5 Ways to Supercharge Your Matching Grant Program
Companies like financial services firm Ernst & Young understand that matching gifts programs aren’t just a perk for your staff. Indeed, Ernst & Young doesn’t see these programs as a perk at all: rather than a side project, their matching gifts program is an integral part of Ernst & Young’s overall strategy.
The matching gifts program at Ernst & Young has tight parameters, rewarding employees for donating only to an accredited nonprofit college or university in the United States. Small donations need not apply - the company only tracks donations over $25 (or $100 for more senior personnel), and the donations to a single college or university must be over $2,500 for a calendar year to be matched. Despite the restrictions, or perhaps because of them, the program has flourished, allowing Ernst & Young to maintain close connections with the accounting and business programs at top American universities.
Companies looking to create a matching program of their own are often at a loss for where to start. Even companies with long-standing matching gifts programs would do well to examine potential improvements. Ellen Glazerman, Executive Director of the Ernst & Young Foundation, the nonprofit that oversees matching donations for Ernst & Young employees, was happy to sit down with us and describe how her company’s matching gifts program has thrived.
Here’s Glazerman’s list of the five ways you can maximize the benefits of your own matching program:
1. Pick a Focus
“Long ago, we decided that we wanted to focus on creating a talent pipeline,” says Glazerman. Ernst & Young wanted to support higher education, and it also wanted to create a crop of accountants with top-notch training. From this strategic focus, the current matching gifts program was born. “We are driving specific goals that relate to our strategy,” Glazerman notes. “While people will always come to you looking for other ways to give, you simply can’t do everything, so it’s important to put a lot of thought into where your company decides to help out.”
2. Know Your Interests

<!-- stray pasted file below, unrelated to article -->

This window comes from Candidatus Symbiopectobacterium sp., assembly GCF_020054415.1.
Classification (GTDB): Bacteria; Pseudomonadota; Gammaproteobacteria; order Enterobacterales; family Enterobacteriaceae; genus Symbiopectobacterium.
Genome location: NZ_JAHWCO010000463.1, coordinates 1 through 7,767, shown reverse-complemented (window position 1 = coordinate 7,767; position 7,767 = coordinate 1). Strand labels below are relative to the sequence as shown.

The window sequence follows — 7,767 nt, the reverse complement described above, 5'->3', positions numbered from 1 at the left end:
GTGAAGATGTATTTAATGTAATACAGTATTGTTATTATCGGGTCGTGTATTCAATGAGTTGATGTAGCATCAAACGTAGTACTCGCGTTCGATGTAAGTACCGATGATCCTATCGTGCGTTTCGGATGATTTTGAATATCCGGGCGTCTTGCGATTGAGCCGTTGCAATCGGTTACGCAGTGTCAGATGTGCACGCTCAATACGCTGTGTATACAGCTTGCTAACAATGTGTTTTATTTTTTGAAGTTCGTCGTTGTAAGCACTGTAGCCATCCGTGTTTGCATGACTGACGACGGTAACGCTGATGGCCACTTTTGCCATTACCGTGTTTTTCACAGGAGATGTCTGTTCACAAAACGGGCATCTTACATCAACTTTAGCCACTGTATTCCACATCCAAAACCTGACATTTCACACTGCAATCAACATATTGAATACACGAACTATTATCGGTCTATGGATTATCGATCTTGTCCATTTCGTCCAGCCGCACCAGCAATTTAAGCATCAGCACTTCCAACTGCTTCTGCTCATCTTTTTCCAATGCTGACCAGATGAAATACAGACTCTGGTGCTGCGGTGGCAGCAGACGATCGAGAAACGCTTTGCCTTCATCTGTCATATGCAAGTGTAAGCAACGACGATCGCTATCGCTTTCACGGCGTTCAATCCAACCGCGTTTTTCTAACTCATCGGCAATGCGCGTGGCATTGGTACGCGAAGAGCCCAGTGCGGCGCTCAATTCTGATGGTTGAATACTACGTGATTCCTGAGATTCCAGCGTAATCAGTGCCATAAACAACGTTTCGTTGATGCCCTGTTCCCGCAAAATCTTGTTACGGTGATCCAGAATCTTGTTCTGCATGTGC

What philanthropic ventures does your company have a vested interest in? That’s the question you must ask yourself as you begin a matching gifts program. For Ernst & Young, “If there’s not a pipeline of bright, interested people coming out of accounting and business programs, we don’t have a business,” Glazerman notes. While Ernst & Young employees are not bound to donate to accounting programs, much of the money is directed that way simply because people tend to give to the places that they came from. Thus, while not every donation will result in a swarm of new, hungry recruits, the lion’s share of donations will wind up serving this strategic goal.
Automation makes things easier on your employees and encourages more of them to participate in your volunteer and corporate giving programs. At Ernst & Young, employees need only sign onto a website, enter in their donation and wait for the end of the year. They don’t have to spend time trying to figure out how much of their donation is tax deductible and how much qualifies for matching gifts; their giving platform does all of that for them. The easier your matching gifts program is to use, the more employees will want to participate.
4. Include Employee Voices
When asked about the best way to overcome any challenges a matching gifts program presents, Glazerman suggests involving employees. “Everyone needs to feel encouraged to share their point of view,” she says. This not only heads off potential employee resentment about how decisions are made; it also allows you to mine all the energy of your engaged employees to find the best solutions.
5. Evaluate Your Goals
Before and after the matching gifts program is up and running, you need to evaluate your goals and progress. “You have to look at what your interests are, but also what you’re interested in,” Glazerman says. “Maybe your goals have changed,” she continues. “Always ask yourself, ‘Is this what we want to do today?’” There’s one added benefit to evaluating your company’s goals with regards to your matching gifts program: “it provides a good excuse to start making changes.”
A matching gifts program tends to attract the types of highly engaged employees that every 21st century business is looking for. It also (hopefully) aligns with your company’s strategy, allowing you to grow your brand while leveraging strategic resources and making a social impact. The success of your company’s philanthropic programs will largely rest on how carefully you consider strategic questions ahead of time. “There are a lot of good causes, but you have to select the best ones for your business in order for them to really pay off.”
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